For me, the most pressing question about Junípero is why he went to California at all, and why he stayed despite such opposition. I can understand leaving comfort, prestige, and popularity when missionary fervor first strikes. But sticking with it for the rest of your life when every day is harder than the next and almost no one has your back? How did he do that? How does anyone?
I think the answer has something to do with Junípero’s famous motto, the one we saw displayed at every mission we visited. It’s an echo of that line from Francis instructing his friars to “pass through the world like pilgrims and strangers.” Junípero’s version is simpler still: “Always forward, never back.”
The first time I heard that motto, I thought it was about pluck and tenacity: No matter what befalls you, keep forging ahead. But the more I’ve read about Junípero’s life and reflected on the legacy of his spiritual father, Francis, the more I’ve come to believe that it’s about something deeper and more demanding. I think it’s about packing light as we move through life, leaving behind the baggage of “what if,” “why me,” and “what will they say” so we can freely seek the answer to the only question that really counts: “What is God asking of me right now?”
So much of perfectionism is about looking in the wrong direction: at the world and its expectations, at others and their choices, at myself and my fears and flaws. It’s about looking backward at mistakes and regrets, or sideways at other paths I might have taken. It’s about looking everywhere except where my eyes actually belong: fixed on Jesus, the true perfecter of my faith.
Not looking in the wrong direction in this life is hard; it’s like not thinking of a hot-fudge sundae while standing in line at Baskin-Robbins on last day of Lent. The only way to avoid the temptation is to look at something better, to stay in forward spiritual motion so I don’t get stuck on something less. It’s what Jesus told Peter to do when Peter was peppering Him with nosy questions about what He had in store for the other apostles. “What concern is it of yours?” Jesus answered. “You follow Me” (John 21: 22).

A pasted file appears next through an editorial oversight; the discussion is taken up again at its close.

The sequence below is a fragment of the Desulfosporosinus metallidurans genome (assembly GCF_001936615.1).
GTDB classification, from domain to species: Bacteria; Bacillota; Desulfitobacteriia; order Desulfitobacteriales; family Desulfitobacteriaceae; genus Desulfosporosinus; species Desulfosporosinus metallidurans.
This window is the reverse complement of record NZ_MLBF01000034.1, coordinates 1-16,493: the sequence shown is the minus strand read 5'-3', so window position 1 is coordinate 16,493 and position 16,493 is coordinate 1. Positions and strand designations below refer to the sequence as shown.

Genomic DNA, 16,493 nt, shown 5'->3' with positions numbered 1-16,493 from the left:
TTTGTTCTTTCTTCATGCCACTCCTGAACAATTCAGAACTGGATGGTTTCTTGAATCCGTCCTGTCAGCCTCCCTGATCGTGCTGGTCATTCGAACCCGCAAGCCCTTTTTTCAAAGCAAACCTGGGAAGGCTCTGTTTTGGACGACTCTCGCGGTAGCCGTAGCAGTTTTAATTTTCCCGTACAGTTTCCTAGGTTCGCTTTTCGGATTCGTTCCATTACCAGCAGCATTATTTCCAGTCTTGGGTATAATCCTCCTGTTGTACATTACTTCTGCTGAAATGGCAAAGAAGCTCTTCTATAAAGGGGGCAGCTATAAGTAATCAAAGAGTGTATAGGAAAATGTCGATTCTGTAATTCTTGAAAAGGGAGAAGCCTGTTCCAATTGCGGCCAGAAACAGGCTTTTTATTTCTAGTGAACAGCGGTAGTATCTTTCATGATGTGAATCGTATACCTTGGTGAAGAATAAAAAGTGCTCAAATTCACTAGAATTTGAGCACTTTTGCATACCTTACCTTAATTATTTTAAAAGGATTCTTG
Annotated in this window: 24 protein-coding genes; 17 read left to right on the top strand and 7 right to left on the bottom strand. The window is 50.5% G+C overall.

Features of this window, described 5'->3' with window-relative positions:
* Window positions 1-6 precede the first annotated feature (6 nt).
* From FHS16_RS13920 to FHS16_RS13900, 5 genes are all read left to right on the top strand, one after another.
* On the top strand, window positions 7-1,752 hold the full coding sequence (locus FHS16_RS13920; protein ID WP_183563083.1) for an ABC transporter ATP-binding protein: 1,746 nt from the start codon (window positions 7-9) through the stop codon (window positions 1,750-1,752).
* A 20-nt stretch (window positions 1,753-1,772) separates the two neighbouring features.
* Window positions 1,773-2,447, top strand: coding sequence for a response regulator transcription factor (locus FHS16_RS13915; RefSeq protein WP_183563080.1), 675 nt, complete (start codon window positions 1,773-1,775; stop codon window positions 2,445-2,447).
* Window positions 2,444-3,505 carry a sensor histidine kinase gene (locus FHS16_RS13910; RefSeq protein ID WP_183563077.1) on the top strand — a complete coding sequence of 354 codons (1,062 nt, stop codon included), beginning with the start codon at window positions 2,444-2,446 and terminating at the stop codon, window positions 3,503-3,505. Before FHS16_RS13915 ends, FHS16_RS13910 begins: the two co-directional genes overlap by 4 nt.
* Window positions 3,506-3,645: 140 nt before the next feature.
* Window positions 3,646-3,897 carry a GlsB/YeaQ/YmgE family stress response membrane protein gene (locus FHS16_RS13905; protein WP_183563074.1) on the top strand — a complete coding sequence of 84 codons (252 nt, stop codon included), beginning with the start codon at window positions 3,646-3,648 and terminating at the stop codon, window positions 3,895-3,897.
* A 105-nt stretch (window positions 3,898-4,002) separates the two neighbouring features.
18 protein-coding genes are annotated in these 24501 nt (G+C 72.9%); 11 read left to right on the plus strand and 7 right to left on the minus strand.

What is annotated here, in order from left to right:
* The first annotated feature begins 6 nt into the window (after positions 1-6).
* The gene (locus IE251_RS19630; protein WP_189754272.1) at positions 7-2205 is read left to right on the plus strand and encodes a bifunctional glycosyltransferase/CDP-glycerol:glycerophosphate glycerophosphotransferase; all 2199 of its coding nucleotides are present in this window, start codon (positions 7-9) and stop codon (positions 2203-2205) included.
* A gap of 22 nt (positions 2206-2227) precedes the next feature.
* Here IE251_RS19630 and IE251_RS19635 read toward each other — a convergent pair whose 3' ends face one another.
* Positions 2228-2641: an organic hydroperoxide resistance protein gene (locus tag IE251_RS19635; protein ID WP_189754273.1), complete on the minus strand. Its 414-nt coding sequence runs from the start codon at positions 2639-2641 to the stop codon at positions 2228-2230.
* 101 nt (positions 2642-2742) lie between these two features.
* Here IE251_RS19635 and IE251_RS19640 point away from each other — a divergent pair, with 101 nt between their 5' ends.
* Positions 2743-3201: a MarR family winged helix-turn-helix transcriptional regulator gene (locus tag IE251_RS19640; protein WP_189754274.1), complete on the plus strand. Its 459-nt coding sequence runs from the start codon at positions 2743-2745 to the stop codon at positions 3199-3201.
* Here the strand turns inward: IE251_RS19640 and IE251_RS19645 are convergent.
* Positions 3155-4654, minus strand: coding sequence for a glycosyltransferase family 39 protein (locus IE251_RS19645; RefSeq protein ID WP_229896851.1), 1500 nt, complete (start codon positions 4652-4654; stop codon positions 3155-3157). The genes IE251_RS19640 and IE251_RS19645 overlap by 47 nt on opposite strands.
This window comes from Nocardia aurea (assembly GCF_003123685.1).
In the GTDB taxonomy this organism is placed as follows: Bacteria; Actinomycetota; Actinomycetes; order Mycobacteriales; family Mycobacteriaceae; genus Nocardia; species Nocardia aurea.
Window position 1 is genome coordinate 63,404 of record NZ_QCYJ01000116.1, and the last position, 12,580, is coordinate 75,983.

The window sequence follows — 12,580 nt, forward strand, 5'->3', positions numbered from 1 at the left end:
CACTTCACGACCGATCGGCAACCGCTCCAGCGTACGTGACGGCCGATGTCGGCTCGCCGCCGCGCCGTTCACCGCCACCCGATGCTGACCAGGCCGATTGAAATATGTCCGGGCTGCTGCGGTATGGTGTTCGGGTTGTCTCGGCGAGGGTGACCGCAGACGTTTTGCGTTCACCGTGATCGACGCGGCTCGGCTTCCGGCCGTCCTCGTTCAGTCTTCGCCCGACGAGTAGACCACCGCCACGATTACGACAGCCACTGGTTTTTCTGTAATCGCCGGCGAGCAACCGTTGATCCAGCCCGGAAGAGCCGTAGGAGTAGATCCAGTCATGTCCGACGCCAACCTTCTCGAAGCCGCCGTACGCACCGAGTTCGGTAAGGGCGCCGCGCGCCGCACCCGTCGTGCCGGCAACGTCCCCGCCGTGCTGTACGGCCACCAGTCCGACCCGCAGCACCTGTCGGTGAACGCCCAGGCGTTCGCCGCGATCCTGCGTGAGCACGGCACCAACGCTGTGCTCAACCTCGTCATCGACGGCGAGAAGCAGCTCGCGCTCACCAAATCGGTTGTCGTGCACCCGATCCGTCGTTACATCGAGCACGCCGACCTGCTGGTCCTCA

Seek the city that is to come.
Always forward, never back.
Francis knew all this. It’s the reason his breaks with the world were so dramatic and decisive, the reason he ditched his clothes as well as his coins, the reason he embraced the literal poverty that freed him to achieve the even more elusive poverty of spirit Jesus calls for in the Beatitudes. Francis knew he couldn’t trade his prosthetic life for a prophetic one without making big changes, the kind the world could see and, yes, ridicule. Francis knew the Christian life isn’t a Sunday stroll; it’s a race. And like Paul, Francis wasn’t content to go with the flow or settle for good enough. He wanted to “run so as to win” (1 Cor. 9:24).
Colleen Carroll Campbell is an award-winning author, print and broadcast journalist and former presidential speechwriter. Her books include her critically acclaimed journalistic study, The New Faithful; her spiritual memoir, My Sisters the Saints, which won two national awards and has been published in five languages; and The Heart of Perfection: How the Saints Taught Me to Trade My Dream of Perfect for God's.